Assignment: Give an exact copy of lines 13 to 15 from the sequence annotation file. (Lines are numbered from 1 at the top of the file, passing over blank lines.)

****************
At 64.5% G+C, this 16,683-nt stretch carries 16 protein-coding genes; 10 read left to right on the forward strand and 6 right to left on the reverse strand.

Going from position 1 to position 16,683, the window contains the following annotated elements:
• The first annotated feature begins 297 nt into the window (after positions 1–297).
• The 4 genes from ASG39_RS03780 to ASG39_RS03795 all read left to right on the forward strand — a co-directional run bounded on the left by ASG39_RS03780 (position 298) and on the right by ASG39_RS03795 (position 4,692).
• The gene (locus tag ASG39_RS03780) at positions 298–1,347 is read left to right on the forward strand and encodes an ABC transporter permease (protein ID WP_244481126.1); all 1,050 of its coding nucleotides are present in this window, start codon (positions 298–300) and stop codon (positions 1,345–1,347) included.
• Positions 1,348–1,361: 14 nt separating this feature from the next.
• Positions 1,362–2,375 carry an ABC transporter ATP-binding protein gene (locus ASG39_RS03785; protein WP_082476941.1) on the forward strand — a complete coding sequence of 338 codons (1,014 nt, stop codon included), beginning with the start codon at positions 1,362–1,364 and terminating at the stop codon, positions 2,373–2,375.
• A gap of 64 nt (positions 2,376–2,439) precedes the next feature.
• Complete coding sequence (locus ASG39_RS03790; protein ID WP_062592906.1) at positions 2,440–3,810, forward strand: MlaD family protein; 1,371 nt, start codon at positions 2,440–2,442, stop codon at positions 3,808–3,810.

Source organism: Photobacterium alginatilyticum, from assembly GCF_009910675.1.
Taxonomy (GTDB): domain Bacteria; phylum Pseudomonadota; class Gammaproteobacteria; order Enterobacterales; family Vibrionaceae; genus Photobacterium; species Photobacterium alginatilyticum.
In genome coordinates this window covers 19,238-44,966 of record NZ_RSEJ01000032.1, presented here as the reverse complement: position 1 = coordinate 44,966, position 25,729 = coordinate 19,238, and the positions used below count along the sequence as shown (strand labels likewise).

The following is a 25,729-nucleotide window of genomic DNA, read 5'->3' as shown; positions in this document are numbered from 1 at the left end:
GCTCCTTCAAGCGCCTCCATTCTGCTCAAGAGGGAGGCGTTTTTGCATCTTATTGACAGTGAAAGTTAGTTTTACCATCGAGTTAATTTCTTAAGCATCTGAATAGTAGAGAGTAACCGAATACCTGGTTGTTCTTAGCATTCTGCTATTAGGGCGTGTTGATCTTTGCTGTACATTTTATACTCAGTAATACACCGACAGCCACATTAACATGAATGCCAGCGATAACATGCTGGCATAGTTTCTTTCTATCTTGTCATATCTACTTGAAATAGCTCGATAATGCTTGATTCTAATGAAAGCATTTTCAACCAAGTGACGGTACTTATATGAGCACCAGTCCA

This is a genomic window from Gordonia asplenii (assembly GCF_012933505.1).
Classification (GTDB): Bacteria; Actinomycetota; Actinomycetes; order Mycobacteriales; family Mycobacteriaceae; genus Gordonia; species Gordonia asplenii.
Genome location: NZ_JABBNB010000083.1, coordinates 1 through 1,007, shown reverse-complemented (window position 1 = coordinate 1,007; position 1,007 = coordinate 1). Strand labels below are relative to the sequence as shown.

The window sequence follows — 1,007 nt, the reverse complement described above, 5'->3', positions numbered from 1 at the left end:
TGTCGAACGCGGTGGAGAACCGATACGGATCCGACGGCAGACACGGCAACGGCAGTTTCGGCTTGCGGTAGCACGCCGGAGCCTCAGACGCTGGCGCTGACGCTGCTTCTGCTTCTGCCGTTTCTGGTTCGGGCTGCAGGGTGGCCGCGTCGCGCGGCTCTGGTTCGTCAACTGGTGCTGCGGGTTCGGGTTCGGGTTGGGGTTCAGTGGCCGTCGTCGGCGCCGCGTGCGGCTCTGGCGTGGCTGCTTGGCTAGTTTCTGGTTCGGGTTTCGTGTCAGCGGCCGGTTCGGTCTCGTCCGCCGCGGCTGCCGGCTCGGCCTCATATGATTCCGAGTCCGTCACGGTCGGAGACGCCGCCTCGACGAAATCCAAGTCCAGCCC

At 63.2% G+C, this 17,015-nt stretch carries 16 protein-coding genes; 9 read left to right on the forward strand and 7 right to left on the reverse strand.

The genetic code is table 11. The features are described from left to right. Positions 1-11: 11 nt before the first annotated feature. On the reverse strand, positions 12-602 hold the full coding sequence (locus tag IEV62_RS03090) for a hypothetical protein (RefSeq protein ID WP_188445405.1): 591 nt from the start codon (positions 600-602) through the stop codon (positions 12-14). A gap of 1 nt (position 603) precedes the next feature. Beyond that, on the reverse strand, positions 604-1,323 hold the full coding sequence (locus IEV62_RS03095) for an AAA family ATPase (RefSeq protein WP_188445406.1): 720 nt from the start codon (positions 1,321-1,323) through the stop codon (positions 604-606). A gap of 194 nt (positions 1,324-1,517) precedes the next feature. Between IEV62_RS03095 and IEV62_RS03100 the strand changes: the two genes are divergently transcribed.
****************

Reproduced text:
The following is a 25,729-nucleotide window of genomic DNA, read 5'->3' as shown; positions in this document are numbered from 1 at the left end:
GCTCCTTCAAGCGCCTCCATTCTGCTCAAGAGGGAGGCGTTTTTGCATCTTATTGACAGTGAAAGTTAGTTTTACCATCGAGTTAATTTCTTAAGCATCTGAATAGTAGAGAGTAACCGAATACCTGGTTGTTCTTAGCATTCTGCTATTAGGGCGTGTTGATCTTTGCTGTACATTTTATACTCAGTAATACACCGACAGCCACATTAACATGAATGCCAGCGATAACATGCTGGCATAGTTTCTTTCTATCTTGTCATATCTACTTGAAATAGCTCGATAATGCTTGATTCTAATGAAAGCATTTTCAACCAAGTGACGGTACTTATATGAGCACCAGTCCA

This is a genomic window from Gordonia asplenii (assembly GCF_012933505.1).